Monday, July 13, 2015


Photo of the Green Bay chart reprint includes (top left) the early
settlement at the mouth of the Fox River with symbols representing
dwellings along the east bank of the river, and
Fort Howard shown on the west bank. 

Washington Island, Wisconsin -

This morning we awoke to rain and overcast, a perfect morning to straighten out my desk and to report on a package we received late last week from Eric Bonow.

Eric seems to have a nose for out-of-the-way documents and maps and in his searching he came across a very early "Chart of Green Bay" that was based on surveys under the direction of CAPT. W. G. Williams, assisted by Lieut. J. W. Gunnison, Corps of Topograhical Engineers, in 1845.  This chart was then "Reduced from the original Map in the Topographical Bureau" by W. B. Franklin, Lieut. Corps Topographical Bureau, in 1846.

The body of water of Green Bay is shown horizontally in order to include as much of the bay from the settlement at the mouth of the Fox River (Green Bay) to the very southern point on Washington Island, including the all-important passage of Porte Des Morts.   It's a shame Rock Island was not included, as it would have shown the first federal lighthouse in the northern Lake Michigan area, Pottawatomie Light, established in 1836.

Rock Island at the time this chart was published quite likely had a more sizable population with people of European origin than any other location north of Green Bay.  Large encampments of natives along peninsula shores of the bay had already disappeared following a treaty between the Menominee Indians and the United States, ceding a huge area which included present day Door County and "all the islands on Green Bay…"  (Rock Island, p.8, published 1969, Conan Bryant Eaton, Washington Island, Wisconsin.)

According to the late Island historian Conan Eaton,  by the time this 1846 chart was published, shipping would have relied on the lighthouse built on Rock Island's northern bluff.   The settlement of Rock Island's fishermen around that time, though small, would continue to grow over the next ten-to-fifteen year period, making Rock Island the setting where Washington Township was then organized in 1850 before the population rapidly declined in the late 1860s and 1870s.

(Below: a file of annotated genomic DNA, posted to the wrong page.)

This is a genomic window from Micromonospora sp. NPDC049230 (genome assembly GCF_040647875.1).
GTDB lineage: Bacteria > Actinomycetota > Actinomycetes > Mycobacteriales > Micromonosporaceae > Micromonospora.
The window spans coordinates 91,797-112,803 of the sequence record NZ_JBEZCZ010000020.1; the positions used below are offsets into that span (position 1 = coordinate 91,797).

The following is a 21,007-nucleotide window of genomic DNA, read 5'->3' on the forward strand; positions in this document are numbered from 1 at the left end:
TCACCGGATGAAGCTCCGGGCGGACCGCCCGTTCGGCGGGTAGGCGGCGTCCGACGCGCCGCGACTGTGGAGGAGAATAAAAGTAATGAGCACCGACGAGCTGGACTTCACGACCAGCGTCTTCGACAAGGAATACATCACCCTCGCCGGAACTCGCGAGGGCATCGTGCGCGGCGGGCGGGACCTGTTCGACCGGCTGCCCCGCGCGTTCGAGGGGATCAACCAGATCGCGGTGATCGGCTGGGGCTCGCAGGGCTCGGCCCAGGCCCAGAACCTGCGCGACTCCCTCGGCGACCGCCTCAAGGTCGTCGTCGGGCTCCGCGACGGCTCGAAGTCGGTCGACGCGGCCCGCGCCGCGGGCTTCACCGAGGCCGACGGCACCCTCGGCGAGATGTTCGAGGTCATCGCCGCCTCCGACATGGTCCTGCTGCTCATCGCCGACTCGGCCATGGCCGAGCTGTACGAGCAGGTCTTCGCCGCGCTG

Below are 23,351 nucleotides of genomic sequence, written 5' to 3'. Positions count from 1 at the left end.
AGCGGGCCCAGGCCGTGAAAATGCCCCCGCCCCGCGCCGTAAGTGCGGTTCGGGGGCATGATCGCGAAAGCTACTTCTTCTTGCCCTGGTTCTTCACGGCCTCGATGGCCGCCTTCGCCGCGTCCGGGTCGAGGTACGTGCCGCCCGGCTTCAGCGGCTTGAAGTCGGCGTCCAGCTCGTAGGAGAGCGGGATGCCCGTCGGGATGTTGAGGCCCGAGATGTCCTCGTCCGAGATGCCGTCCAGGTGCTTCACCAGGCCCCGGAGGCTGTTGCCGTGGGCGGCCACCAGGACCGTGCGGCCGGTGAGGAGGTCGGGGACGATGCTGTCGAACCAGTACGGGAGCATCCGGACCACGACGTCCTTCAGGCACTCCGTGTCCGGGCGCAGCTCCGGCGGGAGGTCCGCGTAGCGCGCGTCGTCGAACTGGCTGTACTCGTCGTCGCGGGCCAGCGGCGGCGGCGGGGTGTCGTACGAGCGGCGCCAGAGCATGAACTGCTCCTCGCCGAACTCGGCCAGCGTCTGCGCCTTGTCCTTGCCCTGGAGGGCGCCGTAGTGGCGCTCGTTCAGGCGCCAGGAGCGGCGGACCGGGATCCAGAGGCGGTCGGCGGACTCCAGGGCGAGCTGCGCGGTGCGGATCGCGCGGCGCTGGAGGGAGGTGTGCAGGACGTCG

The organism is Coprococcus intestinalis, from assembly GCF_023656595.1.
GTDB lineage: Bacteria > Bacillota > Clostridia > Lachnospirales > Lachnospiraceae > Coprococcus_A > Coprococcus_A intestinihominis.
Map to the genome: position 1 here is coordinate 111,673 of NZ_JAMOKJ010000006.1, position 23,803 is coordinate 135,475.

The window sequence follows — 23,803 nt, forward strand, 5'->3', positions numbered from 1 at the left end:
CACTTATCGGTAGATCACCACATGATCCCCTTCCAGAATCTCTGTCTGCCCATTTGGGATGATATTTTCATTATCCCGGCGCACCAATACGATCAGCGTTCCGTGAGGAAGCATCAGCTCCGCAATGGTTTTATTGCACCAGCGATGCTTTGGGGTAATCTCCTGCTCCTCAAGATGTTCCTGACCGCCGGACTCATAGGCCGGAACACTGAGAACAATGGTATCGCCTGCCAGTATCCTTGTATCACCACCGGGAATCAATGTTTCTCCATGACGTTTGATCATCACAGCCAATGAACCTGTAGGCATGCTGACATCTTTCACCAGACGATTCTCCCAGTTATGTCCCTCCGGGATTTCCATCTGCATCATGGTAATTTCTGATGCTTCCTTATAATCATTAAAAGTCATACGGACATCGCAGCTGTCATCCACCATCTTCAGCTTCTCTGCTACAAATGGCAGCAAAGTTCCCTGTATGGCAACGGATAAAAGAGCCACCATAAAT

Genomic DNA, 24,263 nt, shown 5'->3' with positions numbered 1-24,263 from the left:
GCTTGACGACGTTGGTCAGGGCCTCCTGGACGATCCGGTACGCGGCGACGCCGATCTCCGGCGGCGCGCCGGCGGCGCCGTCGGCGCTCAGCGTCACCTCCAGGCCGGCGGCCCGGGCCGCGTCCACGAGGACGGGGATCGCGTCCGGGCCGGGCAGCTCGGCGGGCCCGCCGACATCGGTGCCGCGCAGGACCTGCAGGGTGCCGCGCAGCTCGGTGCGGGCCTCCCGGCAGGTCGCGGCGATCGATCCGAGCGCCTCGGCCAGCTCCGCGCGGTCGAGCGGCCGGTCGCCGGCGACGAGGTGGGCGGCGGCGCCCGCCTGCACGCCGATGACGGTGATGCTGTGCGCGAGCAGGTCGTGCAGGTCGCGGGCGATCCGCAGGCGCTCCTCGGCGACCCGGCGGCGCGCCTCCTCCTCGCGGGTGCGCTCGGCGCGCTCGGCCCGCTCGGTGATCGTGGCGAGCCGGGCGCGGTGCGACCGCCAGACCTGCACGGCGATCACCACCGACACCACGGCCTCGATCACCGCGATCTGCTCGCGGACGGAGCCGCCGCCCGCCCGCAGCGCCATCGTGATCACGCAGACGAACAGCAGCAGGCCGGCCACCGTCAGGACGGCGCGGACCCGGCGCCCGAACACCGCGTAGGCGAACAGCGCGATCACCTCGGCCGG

Aside from the Green Bay settlement, long a trading center and a military fortification, no other settlements are shown or named along the entire peninsula.   There is a "Little Sturgeon Bay" and a "Big Sturgeon Bay" to denote shoreline indentations, but no villages named.  For instance, you will find "Eagle Bay" and "Eagle Hard" (the bluff that we know as Eagle Bluff), but as of that date no Ephraim.  

Bay water depths are shown with quite extensive soundings, and navigational features that showing bays, outcroppings and rocky shoals, well-depicted but generally without names.   Exceptions that are shown are:  Hat Island; Chambers Island; Strawberry Islands; Horseshoe Island and "The Sisters."   In Porte Des Morts we see the early name given to today's Plum Island but with the original and correct spelling of "Plumb Island."   This word "Plumb" which can be found on other early charts, denotes this island's location as dead-center, in the middle of the passage, between the peninsula and Washington Island.

The only named feature shown on the 1846 chart on the Lake Michigan shoreline was Baileys Harbor, "discovered" as a harbor of refuge a few years earlier by a Capt. Bailey, who then bought land there for the purpose of logging and quarrying.

The Sturgeon Bay Portage is depicted using a horizontal
scale of "1000 feet to an inch," while the
vertical scale is "20 feet to an inch."   The
highest elevation separating the two waters
was about 20 feet, then, and nearly all sand.

An interesting feature added to the chart was the "Profile of the dividing Ridge at Sturgeon Portage."  We conjecture that by 1846 not many travelers found it necessary or productive to portage across the sandy separation between Lake Michigan and the eastern end of "Big Sturgeon Bay." In earlier centuries, natives and then French voyageurs and pioneers would have carried their canoes or small boats from one waterway to the other.

It would be approximately 35 more years before a canal would be dug and completed to connect the two waterways, providing an economic boost to Sturgeon Bay's prominence in trading and shipbuilding, short-cutting the longer and sometimes treacherous route around the tip of the peninsula. In 1846 the peninsula itself was not yet named "Door Peninsula," but rather, "Wisconsin T.y" for Wisconsin Territory.

The 1846 sailing route around the peninsula and through the Door passage could easily have added a day or more to reach a point but a few miles to the west of Sturgeon Bay, a sailing route that also required avoiding many islands and shoals, none of which were yet marked by federal navigational buoys or markers.

 - Dick Purinton

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